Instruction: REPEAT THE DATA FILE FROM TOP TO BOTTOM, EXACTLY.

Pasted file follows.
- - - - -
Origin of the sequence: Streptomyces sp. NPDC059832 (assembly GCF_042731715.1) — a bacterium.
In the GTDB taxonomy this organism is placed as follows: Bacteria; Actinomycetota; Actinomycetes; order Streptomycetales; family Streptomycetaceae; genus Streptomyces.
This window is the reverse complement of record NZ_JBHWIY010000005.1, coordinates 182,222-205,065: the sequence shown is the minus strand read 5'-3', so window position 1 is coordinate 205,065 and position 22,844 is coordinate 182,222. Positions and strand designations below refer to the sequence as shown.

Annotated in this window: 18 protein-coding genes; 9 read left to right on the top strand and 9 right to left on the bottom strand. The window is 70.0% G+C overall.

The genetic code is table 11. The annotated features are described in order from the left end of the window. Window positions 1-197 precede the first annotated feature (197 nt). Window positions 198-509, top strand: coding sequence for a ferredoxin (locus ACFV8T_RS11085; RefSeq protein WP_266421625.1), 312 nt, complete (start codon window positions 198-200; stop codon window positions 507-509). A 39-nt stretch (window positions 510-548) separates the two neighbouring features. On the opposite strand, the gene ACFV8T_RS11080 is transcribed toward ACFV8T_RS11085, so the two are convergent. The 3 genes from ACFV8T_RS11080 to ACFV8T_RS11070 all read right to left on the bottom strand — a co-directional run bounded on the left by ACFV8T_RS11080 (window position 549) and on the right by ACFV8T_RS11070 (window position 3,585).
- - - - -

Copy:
Origin of the sequence: Streptomyces sp. NPDC059832 (assembly GCF_042731715.1) — a bacterium.
In the GTDB taxonomy this organism is placed as follows: Bacteria; Actinomycetota; Actinomycetes; order Streptomycetales; family Streptomycetaceae; genus Streptomyces.
This window is the reverse complement of record NZ_JBHWIY010000005.1, coordinates 182,222-205,065: the sequence shown is the minus strand read 5'-3', so window position 1 is coordinate 205,065 and position 22,844 is coordinate 182,222. Positions and strand designations below refer to the sequence as shown.

Annotated in this window: 18 protein-coding genes; 9 read left to right on the top strand and 9 right to left on the bottom strand. The window is 70.0% G+C overall.

The genetic code is table 11. The annotated features are described in order from the left end of the window. Window positions 1-197 precede the first annotated feature (197 nt). Window positions 198-509, top strand: coding sequence for a ferredoxin (locus ACFV8T_RS11085; RefSeq protein WP_266421625.1), 312 nt, complete (start codon window positions 198-200; stop codon window positions 507-509). A 39-nt stretch (window positions 510-548) separates the two neighbouring features. On the opposite strand, the gene ACFV8T_RS11080 is transcribed toward ACFV8T_RS11085, so the two are convergent. The 3 genes from ACFV8T_RS11080 to ACFV8T_RS11070 all read right to left on the bottom strand — a co-directional run bounded on the left by ACFV8T_RS11080 (window position 549) and on the right by ACFV8T_RS11070 (window position 3,585).